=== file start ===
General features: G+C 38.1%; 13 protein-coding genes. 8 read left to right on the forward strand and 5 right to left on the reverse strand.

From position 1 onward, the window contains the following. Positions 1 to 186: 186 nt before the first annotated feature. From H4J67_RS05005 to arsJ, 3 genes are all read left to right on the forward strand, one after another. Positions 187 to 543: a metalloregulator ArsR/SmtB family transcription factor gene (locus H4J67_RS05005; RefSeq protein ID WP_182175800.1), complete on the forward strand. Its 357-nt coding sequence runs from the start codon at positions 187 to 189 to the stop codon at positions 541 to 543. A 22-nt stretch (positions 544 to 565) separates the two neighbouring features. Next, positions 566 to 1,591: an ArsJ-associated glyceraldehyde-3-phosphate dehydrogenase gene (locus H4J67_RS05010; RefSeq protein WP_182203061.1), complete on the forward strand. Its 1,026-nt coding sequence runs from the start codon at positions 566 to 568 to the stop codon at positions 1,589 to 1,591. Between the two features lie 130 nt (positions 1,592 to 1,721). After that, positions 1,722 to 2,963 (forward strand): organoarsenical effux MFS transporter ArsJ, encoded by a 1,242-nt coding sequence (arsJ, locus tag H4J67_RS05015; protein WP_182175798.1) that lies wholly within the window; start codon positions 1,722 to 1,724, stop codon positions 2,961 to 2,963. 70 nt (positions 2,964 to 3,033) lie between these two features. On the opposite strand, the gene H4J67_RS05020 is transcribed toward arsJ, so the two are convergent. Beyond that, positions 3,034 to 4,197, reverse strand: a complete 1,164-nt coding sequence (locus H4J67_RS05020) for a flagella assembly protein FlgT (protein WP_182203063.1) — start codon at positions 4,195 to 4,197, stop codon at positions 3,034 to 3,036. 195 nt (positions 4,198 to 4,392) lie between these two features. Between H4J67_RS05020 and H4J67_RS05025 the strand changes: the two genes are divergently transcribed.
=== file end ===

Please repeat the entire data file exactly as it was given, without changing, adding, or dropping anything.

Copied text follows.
General features: G+C 38.1%; 13 protein-coding genes. 8 read left to right on the forward strand and 5 right to left on the reverse strand.

From position 1 onward, the window contains the following. Positions 1 to 186: 186 nt before the first annotated feature. From H4J67_RS05005 to arsJ, 3 genes are all read left to right on the forward strand, one after another. Positions 187 to 543: a metalloregulator ArsR/SmtB family transcription factor gene (locus H4J67_RS05005; RefSeq protein ID WP_182175800.1), complete on the forward strand. Its 357-nt coding sequence runs from the start codon at positions 187 to 189 to the stop codon at positions 541 to 543. A 22-nt stretch (positions 544 to 565) separates the two neighbouring features. Next, positions 566 to 1,591: an ArsJ-associated glyceraldehyde-3-phosphate dehydrogenase gene (locus H4J67_RS05010; RefSeq protein WP_182203061.1), complete on the forward strand. Its 1,026-nt coding sequence runs from the start codon at positions 566 to 568 to the stop codon at positions 1,589 to 1,591. Between the two features lie 130 nt (positions 1,592 to 1,721). After that, positions 1,722 to 2,963 (forward strand): organoarsenical effux MFS transporter ArsJ, encoded by a 1,242-nt coding sequence (arsJ, locus tag H4J67_RS05015; protein WP_182175798.1) that lies wholly within the window; start codon positions 1,722 to 1,724, stop codon positions 2,961 to 2,963. 70 nt (positions 2,964 to 3,033) lie between these two features. On the opposite strand, the gene H4J67_RS05020 is transcribed toward arsJ, so the two are convergent. Beyond that, positions 3,034 to 4,197, reverse strand: a complete 1,164-nt coding sequence (locus H4J67_RS05020) for a flagella assembly protein FlgT (protein WP_182203063.1) — start codon at positions 4,195 to 4,197, stop codon at positions 3,034 to 3,036. 195 nt (positions 4,198 to 4,392) lie between these two features. Between H4J67_RS05020 and H4J67_RS05025 the strand changes: the two genes are divergently transcribed.